Alopecia Causes

Alopecia Causes

Hair loss is a very common problem. According to statistics, it affects around 50% of men over 50 years old. The same percentage of women over 65 years old also suffer from alopecia. Suffice it to say, most people are going to experience hair loss at some point in their life.

Sometimes, the hair loss happens suddenly with bald patches appearing on the scalp followed by the loss of most or all of the hair. However, in most cases, the process is gradual and the hairline recession or hair thinning is rarely noticeable at the early stages.

Hair loss may be due to a disruption in the normal hair growth cycle, particularly when the hair prematurely enters the telogen stage (resting phase). Alopecia may also happen because the hair follicles become damaged. They can also become scarred, resulting in permanent hair loss.

Admittedly, the underlying reason why hair comes off, especially in conditions like alopecia areata and telogen effluvium, is not yet fully understood. What experts agree on is that there are certain factors which can bring about hair loss. Below are some of the possible alopecia causes or triggers:


One of the leading causes of hair loss is androgenic alopecia or pattern baldness. This condition is hereditary. Hence, if your parents or close relatives experienced male or female pattern baldness, then you are most probably going to have this type of alopecia, too. The likelihood of having or suffering from hereditary hair loss increases as you become older. In men, its onset may take place as early as the teenage years, but it usually starts somewhere between the mid-20s to the mid-30s. In women, it starts later at around the age of 40. This type of alopecia progresses slowly and in predictable patterns.


Hair loss may also occur because of hormonal changes. In women, life events like pregnancy and childbirth cause changes in hormone levels which can bring about hair loss. This explains why oftentimes, after giving birth, women experience excessive hair shedding. Fortunately, hair loss due to hormonal changes are usually reversible.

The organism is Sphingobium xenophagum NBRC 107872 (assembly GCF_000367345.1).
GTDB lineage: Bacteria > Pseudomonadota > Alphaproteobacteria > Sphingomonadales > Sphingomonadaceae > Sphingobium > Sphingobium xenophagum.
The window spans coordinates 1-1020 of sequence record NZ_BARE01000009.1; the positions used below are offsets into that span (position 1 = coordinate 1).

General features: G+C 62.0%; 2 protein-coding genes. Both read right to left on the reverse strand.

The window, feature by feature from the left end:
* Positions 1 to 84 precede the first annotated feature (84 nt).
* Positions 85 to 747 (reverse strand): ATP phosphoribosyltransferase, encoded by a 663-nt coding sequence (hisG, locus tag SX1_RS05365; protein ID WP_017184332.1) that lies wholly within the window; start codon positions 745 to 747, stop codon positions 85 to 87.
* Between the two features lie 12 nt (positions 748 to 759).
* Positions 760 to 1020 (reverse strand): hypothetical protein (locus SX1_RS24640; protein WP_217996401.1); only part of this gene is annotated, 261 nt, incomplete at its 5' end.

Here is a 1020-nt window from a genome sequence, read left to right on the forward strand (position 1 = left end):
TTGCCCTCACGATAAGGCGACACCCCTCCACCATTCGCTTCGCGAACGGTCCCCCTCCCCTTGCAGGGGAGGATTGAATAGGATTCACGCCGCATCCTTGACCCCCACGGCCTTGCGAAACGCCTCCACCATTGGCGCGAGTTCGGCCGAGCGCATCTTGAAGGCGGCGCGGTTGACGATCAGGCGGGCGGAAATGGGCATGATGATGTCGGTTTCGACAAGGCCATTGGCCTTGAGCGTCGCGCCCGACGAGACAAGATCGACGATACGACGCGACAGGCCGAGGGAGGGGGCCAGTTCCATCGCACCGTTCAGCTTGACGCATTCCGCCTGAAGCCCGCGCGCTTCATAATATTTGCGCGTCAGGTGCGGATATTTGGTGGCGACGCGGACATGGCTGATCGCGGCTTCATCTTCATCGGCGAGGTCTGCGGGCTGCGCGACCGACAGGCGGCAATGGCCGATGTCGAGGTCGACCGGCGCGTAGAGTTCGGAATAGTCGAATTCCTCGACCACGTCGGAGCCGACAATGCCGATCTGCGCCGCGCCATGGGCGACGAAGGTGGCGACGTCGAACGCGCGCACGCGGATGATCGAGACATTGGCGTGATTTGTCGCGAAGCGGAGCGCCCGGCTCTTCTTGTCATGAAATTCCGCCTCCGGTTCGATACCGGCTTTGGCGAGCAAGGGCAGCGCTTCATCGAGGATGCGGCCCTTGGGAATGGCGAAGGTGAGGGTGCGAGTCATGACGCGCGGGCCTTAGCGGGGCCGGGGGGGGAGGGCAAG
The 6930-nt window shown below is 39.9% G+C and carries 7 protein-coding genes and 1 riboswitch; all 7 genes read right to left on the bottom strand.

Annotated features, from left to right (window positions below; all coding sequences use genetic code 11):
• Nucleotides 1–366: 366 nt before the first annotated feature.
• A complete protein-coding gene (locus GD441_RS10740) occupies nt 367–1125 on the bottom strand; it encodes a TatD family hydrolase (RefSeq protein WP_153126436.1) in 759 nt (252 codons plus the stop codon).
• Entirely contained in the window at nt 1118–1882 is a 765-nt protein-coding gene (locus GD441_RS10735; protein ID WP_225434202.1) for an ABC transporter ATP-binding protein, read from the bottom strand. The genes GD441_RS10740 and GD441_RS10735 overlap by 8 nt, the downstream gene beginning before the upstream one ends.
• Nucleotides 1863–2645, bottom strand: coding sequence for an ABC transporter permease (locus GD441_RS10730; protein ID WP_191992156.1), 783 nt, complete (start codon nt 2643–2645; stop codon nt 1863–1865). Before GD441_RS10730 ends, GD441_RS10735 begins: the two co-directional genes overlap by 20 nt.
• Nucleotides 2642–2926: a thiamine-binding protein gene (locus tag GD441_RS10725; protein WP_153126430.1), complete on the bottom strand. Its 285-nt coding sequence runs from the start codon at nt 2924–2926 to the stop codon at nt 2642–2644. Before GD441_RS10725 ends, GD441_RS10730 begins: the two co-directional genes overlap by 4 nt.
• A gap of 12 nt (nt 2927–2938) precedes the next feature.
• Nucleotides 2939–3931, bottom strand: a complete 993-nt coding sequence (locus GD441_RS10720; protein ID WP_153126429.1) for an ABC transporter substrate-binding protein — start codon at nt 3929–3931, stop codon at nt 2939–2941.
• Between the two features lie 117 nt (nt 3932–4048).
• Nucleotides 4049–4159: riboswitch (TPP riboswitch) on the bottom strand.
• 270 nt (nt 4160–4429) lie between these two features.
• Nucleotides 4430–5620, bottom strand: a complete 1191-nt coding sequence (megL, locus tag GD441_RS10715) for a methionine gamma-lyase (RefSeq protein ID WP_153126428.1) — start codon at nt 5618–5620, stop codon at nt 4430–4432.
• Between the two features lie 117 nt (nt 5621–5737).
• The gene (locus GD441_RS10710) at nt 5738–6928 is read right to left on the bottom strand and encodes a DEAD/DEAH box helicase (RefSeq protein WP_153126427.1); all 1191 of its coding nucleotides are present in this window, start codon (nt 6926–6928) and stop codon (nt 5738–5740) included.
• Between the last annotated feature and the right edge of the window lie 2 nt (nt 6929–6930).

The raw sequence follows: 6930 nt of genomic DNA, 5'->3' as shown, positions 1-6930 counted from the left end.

Nutritional Deficiencies

Certain nutrients are essential for the hair to grow and stay strong This is why nutritional deficiencies can drastically affect hair health. For example, studies have shown that low protein diets trigger excessive hair shedding. Similarly, low intakes of zinc, vitamin B-12 and iron also contribute to hair loss.

Medical Conditions

Underlying medical conditions can trigger hair loss. Illnesses like thyroid disorders (both hypothyroidism and hyperthyroidism) and polycystic ovarian syndrome (PCOS) result in hormonal imbalances which can cause too much hair fall. Ringworm, psoriasis and other skin or scalp problems may also lead to alopecia. Other widely known medical problems that cause hair loss include autoimmune disorders like alopecia areata and lupus as well as mental conditions like trichotillomania.

Hairstyles and Hair Treatments

Always wearing tight hairstyles such as buns, pigtails and braids can cause a hair loss condition called traction alopecia. The gentle but repeated pulling of the hair can damage the follicles and hamper hair growth. When not addressed immediately, the follicles can become scarred and stop producing hair. Similarly, frequent hair treatments and excessive use of hair products and heating tools like curling iron can drastically impact the health of the follicles.


Physical stress is one of the major causes of telogen effluvium, a temporary hair loss condition. Suffering from high fever, undergoing surgery and giving birth may cause undue stress to the body and in turn trigger diffused hair thinning. It is also believed that extreme anxiety and mental stress can have the same effect. In this case, the shedding occurs months after the physical or emotional shock is experienced. Hair loss due to physical and psychological stress is not permanent. Once the trigger is removed, the hair growth cycle goes back to normal.

Medicines: Alopecia may occur as a side effect of certain medications such as those used to treat gout, heart ailments and cancer. Just like in telogen effluvium, hair loss of this type is only temporary.

To learn more about alopecia causes, talk to our dermatologist or trichologist! Our hair and scalp specialists are highly qualified and experienced in handling hair loss problems. Call us at +353 (0)1 6793618 now!